Treating Autism: Why My Verbal Behavior Approach is Different & Better

I recently did a podcast on the 10 ways that I believe my verbal behavior approach for treating autism is different and better for kids with autism. So today, I want to give you the top three ways that I believe my approach is unique and might be able to help you, help your children or clients do better too.

Each week I provide you with some of my ideas about turning autism around, so if you haven’t subscribed to my YouTube channel, you can do that now and join the thousands who already have.

So I have, in the past two decades, seen a lot of ABA programs for treating autism and a lot of programs where people are telling me that they’re using a verbal behavior approach, they’re using a VB-MAPP, they’re implementing some of the procedures in my book. But sometimes when I look at those programs or I look at the VB-MAPP and the treatment plan, or I hear about kids having problem behaviors, I tend to think that professionals and parents could be using my approach to help these children more.

I know that might sound a little egotistical that I think my program is different and better than everyone else’s.B ut I do think that there are reasons that I believe that my approach for treating autism might be able to help you turn things around even if you haven’t made a lot of progress in months or years with some of your clients or children. The first way I reason why I believe my program is different is that I have a lot of experience with different hats. I fell into the autism world in 1999 when my firstborn son Lucas was diagnosed with autism just one day before his third birthday. At that point, I had a master’s degree in nursing. I was a nurse manager, always working in the neurology rehab field. I worked with multidisciplinary teams, created multidisciplinary goals with PTs, OTs, SLPs, parents or loved ones of the patient, so it really did prepare me.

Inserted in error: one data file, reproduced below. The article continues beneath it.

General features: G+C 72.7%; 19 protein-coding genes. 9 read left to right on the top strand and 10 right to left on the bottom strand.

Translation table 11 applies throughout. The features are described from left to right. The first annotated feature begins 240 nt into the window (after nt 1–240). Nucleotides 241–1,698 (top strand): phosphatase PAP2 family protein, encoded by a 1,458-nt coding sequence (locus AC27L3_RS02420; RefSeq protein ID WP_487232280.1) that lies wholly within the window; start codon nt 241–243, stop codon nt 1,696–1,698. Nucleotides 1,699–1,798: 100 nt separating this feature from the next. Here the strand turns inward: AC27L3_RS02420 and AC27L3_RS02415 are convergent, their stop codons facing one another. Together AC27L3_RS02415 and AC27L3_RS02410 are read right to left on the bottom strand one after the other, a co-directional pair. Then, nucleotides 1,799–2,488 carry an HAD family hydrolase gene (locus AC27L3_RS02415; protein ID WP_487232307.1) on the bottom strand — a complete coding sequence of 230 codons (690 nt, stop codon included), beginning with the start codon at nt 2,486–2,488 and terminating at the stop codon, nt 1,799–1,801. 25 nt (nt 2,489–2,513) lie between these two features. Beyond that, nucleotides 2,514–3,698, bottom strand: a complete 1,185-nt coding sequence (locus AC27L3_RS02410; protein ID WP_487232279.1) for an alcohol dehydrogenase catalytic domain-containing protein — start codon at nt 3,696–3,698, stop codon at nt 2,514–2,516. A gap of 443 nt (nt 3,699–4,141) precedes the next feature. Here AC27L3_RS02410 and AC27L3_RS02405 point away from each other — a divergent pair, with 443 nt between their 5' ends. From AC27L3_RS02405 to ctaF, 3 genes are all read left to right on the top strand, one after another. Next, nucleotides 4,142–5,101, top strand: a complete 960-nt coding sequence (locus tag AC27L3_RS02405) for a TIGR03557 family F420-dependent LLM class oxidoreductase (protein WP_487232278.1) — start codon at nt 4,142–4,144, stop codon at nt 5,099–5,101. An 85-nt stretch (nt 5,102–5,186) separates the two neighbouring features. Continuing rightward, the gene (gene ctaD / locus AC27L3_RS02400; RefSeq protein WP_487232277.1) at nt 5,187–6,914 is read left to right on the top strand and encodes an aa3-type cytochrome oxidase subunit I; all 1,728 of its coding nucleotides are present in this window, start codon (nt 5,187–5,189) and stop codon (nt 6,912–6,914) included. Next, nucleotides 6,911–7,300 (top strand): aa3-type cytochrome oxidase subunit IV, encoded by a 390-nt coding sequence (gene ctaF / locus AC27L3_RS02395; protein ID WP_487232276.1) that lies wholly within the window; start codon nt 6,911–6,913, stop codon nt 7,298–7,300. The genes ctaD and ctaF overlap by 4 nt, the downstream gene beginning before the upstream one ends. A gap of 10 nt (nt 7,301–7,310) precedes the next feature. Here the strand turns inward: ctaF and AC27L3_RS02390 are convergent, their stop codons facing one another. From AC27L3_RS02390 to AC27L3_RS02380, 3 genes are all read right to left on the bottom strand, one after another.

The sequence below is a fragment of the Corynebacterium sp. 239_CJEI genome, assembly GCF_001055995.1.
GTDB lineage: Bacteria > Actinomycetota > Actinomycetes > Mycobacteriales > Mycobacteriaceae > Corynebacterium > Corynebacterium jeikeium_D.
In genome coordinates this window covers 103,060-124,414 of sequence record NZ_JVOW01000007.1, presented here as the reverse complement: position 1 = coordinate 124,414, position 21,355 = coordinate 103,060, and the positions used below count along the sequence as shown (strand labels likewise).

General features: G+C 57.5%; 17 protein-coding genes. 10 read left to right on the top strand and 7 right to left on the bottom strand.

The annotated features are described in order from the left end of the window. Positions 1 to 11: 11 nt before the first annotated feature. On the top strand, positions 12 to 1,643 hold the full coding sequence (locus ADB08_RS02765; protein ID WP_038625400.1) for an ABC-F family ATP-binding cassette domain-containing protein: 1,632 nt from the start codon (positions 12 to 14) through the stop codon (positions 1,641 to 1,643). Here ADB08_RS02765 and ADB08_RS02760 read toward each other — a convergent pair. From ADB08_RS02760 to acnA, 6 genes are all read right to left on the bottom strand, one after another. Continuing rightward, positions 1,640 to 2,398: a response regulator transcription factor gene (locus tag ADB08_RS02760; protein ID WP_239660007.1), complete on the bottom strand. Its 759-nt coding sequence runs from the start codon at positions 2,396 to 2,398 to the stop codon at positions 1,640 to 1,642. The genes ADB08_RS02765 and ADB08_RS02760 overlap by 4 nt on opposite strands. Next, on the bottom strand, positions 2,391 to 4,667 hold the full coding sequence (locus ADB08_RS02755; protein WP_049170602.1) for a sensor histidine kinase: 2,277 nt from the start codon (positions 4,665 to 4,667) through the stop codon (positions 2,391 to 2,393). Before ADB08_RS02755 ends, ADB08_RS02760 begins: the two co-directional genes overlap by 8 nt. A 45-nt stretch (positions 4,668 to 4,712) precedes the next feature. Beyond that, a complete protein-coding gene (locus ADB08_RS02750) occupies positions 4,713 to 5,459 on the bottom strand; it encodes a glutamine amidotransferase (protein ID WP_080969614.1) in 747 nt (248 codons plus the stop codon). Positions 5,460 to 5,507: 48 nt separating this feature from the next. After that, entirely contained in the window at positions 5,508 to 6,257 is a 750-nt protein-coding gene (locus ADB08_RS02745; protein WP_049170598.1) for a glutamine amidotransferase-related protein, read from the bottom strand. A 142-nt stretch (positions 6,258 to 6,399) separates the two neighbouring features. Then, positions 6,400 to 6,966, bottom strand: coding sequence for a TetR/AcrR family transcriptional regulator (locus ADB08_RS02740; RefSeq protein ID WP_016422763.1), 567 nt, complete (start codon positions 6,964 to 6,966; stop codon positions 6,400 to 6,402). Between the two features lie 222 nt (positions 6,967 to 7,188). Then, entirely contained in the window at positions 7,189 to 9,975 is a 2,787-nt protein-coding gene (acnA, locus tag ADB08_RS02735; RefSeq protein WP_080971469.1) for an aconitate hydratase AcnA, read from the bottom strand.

While I was a nurse manager, I had to deal with a lot of organizational behavior management.  I published actually in the nursing field. I published in the field of nursing retention, shift shift reporting, and time management, all very behavioral things that I was studying without really ever hearing the term ABA or Applied Behavioral Analysis. I also, in addition to being a parent and being a nurse, I became a Behavioral Analyst in 2003 and earned a Ph.D. in 2011 and became a doctoral level BCBA. I worked for 7 years as the Lead Behavior Analyst for the Pennsylvania Verbal Behavior Project, working with hundreds of kids all across the spectrum of all ages and all abilities. I also spent at least 7 or 8 years as an early intervention provider with birth to 3-year-olds in schools and in homes. After my book was published in 2007, I traveled the world and just 4 years ago began selling online courses for treating autism to both professionals and parents within the autism community.

Want to get started on the right path and start making a difference for your child or client with autism?